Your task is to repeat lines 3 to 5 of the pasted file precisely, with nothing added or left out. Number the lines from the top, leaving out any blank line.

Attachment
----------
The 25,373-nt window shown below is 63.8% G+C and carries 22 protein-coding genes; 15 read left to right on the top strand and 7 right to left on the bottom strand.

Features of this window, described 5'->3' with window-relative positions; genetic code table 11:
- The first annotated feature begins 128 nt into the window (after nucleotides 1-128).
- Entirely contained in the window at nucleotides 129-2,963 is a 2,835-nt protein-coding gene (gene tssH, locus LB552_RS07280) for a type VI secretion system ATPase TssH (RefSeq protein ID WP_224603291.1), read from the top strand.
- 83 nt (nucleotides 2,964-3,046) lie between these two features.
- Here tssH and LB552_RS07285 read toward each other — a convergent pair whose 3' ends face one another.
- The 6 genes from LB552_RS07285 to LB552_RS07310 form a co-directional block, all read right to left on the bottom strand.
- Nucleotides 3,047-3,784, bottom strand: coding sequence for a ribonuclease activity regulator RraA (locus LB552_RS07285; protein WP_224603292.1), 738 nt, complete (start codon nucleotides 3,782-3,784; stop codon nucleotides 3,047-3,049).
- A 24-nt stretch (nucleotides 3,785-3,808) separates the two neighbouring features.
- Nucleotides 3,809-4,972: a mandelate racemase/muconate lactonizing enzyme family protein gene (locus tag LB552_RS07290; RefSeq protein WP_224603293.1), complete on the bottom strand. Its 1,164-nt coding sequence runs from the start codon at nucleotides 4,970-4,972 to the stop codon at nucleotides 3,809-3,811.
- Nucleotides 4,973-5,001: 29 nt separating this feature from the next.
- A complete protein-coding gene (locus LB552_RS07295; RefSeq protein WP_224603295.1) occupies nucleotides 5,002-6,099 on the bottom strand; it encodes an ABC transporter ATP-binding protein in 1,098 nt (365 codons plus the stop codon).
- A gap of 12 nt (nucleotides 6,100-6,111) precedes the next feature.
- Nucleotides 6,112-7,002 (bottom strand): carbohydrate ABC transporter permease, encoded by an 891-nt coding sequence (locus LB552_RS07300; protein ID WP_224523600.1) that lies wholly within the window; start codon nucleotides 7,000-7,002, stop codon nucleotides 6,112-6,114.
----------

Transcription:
- The first annotated feature begins 128 nt into the window (after nucleotides 1-128).
- Entirely contained in the window at nucleotides 129-2,963 is a 2,835-nt protein-coding gene (gene tssH, locus LB552_RS07280) for a type VI secretion system ATPase TssH (RefSeq protein ID WP_224603291.1), read from the top strand.
- 83 nt (nucleotides 2,964-3,046) lie between these two features.